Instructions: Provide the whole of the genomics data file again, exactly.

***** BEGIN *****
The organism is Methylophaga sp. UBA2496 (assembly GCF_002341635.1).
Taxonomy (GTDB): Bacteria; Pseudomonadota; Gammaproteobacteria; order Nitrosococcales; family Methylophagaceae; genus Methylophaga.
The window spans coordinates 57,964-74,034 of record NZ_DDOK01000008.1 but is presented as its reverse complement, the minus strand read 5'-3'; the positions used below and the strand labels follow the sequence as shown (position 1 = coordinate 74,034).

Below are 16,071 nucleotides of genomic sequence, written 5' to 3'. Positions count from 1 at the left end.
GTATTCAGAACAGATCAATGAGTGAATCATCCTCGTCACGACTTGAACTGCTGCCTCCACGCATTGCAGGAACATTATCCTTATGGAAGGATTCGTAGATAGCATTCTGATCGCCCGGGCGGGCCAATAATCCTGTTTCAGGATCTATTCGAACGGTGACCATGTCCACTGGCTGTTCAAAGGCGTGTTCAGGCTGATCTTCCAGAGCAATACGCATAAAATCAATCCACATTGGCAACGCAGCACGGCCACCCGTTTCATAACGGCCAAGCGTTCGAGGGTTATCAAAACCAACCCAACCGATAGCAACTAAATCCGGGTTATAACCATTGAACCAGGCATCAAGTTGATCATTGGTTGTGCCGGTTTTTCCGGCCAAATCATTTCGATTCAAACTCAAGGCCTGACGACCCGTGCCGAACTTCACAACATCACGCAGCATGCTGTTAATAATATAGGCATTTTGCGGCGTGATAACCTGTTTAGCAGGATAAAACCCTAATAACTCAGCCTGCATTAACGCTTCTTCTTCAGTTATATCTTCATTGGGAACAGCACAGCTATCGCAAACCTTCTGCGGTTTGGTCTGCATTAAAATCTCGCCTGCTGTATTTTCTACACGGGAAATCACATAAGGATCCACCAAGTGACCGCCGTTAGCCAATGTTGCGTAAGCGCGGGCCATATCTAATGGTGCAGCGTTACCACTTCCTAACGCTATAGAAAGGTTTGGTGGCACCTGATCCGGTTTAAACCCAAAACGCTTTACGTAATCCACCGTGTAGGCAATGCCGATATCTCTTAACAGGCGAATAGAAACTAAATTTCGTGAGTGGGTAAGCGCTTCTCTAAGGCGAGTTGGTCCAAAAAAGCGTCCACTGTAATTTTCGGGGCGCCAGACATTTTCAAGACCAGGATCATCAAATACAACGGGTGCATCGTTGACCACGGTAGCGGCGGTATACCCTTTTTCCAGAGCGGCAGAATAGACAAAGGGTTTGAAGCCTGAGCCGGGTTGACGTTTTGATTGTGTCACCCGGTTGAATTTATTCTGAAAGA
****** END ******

The organism is Methylophaga sp. UBA2496 (assembly GCF_002341635.1).
Taxonomy (GTDB): Bacteria; Pseudomonadota; Gammaproteobacteria; order Nitrosococcales; family Methylophagaceae; genus Methylophaga.
The window spans coordinates 57,964-74,034 of record NZ_DDOK01000008.1 but is presented as its reverse complement, the minus strand read 5'-3'; the positions used below and the strand labels follow the sequence as shown (position 1 = coordinate 74,034).

Below are 16,071 nucleotides of genomic sequence, written 5' to 3'. Positions count from 1 at the left end.
GTATTCAGAACAGATCAATGAGTGAATCATCCTCGTCACGACTTGAACTGCTGCCTCCACGCATTGCAGGAACATTATCCTTATGGAAGGATTCGTAGATAGCATTCTGATCGCCCGGGCGGGCCAATAATCCTGTTTCAGGATCTATTCGAACGGTGACCATGTCCACTGGCTGTTCAAAGGCGTGTTCAGGCTGATCTTCCAGAGCAATACGCATAAAATCAATCCACATTGGCAACGCAGCACGGCCACCCGTTTCATAACGGCCAAGCGTTCGAGGGTTATCAAAACCAACCCAACCGATAGCAACTAAATCCGGGTTATAACCATTGAACCAGGCATCAAGTTGATCATTGGTTGTGCCGGTTTTTCCGGCCAAATCATTTCGATTCAAACTCAAGGCCTGACGACCCGTGCCGAACTTCACAACATCACGCAGCATGCTGTTAATAATATAGGCATTTTGCGGCGTGATAACCTGTTTAGCAGGATAAAACCCTAATAACTCAGCCTGCATTAACGCTTCTTCTTCAGTTATATCTTCATTGGGAACAGCACAGCTATCGCAAACCTTCTGCGGTTTGGTCTGCATTAAAATCTCGCCTGCTGTATTTTCTACACGGGAAATCACATAAGGATCCACCAAGTGACCGCCGTTAGCCAATGTTGCGTAAGCGCGGGCCATATCTAATGGTGCAGCGTTACCACTTCCTAACGCTATAGAAAGGTTTGGTGGCACCTGATCCGGTTTAAACCCAAAACGCTTTACGTAATCCACCGTGTAGGCAATGCCGATATCTCTTAACAGGCGAATAGAAACTAAATTTCGTGAGTGGGTAAGCGCTTCTCTAAGGCGAGTTGGTCCAAAAAAGCGTCCACTGTAATTTTCGGGGCGCCAGACATTTTCAAGACCAGGATCATCAAATACAACGGGTGCATCGTTGACCACGGTAGCGGCGGTATACCCTTTTTCCAGAGCGGCAGAATAGACAAAGGGTTTGAAGCCTGAGCCGGGTTGACGTTTTGATTGTGTCACCCGGTTGAATTTATTCTGAAAGA